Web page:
In his book The Miracles of Exodus (Continuum, 2003), physicist Sir Colin Humphreys argues that a plausible scientific basis can be found for the plagues of Egypt, as recorded in Exodus 7-11.
This is not to suggest that they can be ‘explained away’ as merely natural phenomena. Rather, accordingly to Humphreys’, the miraculous element lies in their timing and intensity, along with the fact that they were predicted.
Instone-Brewer (Science and the Bible: Insights For An Ancient Text) takes a similar line:
‘These plagues are not portrayed in the language of miracles, except with regard to their timing and their ferocity. We’ve all experienced gnats and swarms of insects, and many people experience boils, life-threatening hailstones, locust plagues, and livestock diseases. The blood-red river sounds unnatural, but this would also be the way to describe a river swamped by red algae, which, in sufficient concentrations, can kill fish and taste bitter. The Bible text makes clear that all the water in the Nile and drawn from it was affected, but water in boreholes was fine (Exod 7:24). This suggests that water that had not been in contact with the Nile before the problem started was not affected. It would also fit with the idea that this was due to algae, because algal spores would be in any pots of water that had been drawn from the Nile—and would be ready to bloom at the same time—but they would not be in ground water.’
Of course, such an interpretation assumes a rather straightforward, ‘literal’ reading of the text itself. Many scholars would, on other grounds, reject such a reading, and would therefore find Humphrey’s interpretation absurd (why try to given a scientific explanation of a fairytale?). But others who, like myself, take the historicity of the Exodus text more seriously, will be open to such insights from modern science.
The Plagues of Egypt
|Plague||Cause||Time of Year|
|1.||Nile turned to blood and fish died||Red soil particles plus red harmful algal blooms||September|
|2.||Frogs/Toads||Polluted Nile forces frogs ashore. Mass death due to starvation and dehydration.||September-October|
|3.||Gnats||The biting midge Culicoides carnithorix. Free to breed rapidly due to population collapse of frogs.||October-November|
|4.||Flies||The stable fly Stomoxys calcitrans. Free to breed rapidly due to population collapse of frogs.||November|
|5.||Death of livestock||Bluetongue virus and African horse sickness virus, both spread by the biting midge, Culicoides||November/December|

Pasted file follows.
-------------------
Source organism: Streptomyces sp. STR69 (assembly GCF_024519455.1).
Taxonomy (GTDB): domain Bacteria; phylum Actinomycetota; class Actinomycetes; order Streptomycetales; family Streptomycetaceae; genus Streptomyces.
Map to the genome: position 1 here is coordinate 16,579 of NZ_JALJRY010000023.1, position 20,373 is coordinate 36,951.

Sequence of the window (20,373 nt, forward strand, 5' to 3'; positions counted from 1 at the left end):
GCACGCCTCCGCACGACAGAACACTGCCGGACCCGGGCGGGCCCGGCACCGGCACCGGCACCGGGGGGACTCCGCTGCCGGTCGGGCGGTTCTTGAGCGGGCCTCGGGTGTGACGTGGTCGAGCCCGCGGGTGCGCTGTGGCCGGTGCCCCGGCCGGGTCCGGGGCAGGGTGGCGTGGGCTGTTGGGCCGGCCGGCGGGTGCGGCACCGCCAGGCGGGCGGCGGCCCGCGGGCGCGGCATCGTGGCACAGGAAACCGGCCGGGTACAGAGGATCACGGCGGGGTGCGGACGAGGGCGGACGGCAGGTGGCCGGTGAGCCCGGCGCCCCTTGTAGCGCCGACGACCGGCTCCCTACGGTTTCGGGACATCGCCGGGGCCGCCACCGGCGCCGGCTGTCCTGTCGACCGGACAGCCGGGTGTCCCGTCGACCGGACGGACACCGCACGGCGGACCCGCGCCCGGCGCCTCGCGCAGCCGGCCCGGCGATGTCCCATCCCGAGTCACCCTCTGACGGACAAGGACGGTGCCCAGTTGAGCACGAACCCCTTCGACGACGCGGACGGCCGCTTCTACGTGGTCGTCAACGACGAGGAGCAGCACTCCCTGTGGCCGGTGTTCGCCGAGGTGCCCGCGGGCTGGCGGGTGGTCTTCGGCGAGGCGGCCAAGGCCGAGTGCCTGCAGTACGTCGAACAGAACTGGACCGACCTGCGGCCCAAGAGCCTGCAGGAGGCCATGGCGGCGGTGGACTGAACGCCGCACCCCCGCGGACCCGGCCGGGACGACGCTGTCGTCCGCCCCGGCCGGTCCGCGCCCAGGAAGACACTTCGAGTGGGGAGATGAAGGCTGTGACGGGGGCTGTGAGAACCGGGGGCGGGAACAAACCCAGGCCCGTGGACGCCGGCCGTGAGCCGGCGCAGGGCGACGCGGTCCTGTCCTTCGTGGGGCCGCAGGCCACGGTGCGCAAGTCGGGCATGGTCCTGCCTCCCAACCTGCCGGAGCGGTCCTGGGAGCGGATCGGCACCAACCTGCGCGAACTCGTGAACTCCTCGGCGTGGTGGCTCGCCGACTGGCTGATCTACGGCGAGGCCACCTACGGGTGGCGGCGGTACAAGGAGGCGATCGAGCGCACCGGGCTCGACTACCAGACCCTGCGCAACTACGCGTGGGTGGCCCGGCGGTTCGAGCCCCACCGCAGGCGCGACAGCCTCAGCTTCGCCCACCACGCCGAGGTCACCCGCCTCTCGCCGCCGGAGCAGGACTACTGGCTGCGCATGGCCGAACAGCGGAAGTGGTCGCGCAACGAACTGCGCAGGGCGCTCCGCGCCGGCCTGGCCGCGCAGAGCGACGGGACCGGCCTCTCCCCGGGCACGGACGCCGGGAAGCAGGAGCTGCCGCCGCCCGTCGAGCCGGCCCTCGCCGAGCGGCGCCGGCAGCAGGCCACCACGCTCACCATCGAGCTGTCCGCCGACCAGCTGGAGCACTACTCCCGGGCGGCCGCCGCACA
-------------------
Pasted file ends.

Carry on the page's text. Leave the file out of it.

|6.||Boils||Skin infection spread by the stable fly, Stomoxys.||December-January|
|7.||Hail||Exceptionally severe hailstorm.||February-March|
|8.||Locusts||The desert locust, attracted by damp sand from hailstorm to settle and lay eggs.||February-March|
|9.||Darkness for three days||First khamsin of the year produces particularly dark and dense dust storm.||March|
|10.||Death of firstborn males||Mycotoxins on grain, possibly macrocylic tricothecenes. Due to damp grain from hail contamination by locusts' faeces and stored in a grain store then sealed by sand from the khamsin dust storm.||Late March-early April|
Humphreys argues that the sequence of plagues also makes good sense from a scientific perspective.
Humphreys does not make all these claims with equal confidence. For example, he admits that his account of the 10th plague (the death of the firstborn) is rather speculative. But, as Instone-Brewer points out:
‘The final plague is completely different, and it is this one that convinces Pharaoh that he cannot withstand God’s will. This not only resulted in massive human death, but also demonstrated God’s total control over events by affecting only the eldest son in each household. This miracle stands out from the others, and it is meant to.’
I don’t think that there is a problem in principle with applying scientific principles to biblical miracles. It should not be thought of as an exercise in reductionism, or as a failure of faith in miracles. It is, rather, to acknowledge that God loves the natural world that he has made, and delights to use means to achieve his purposes.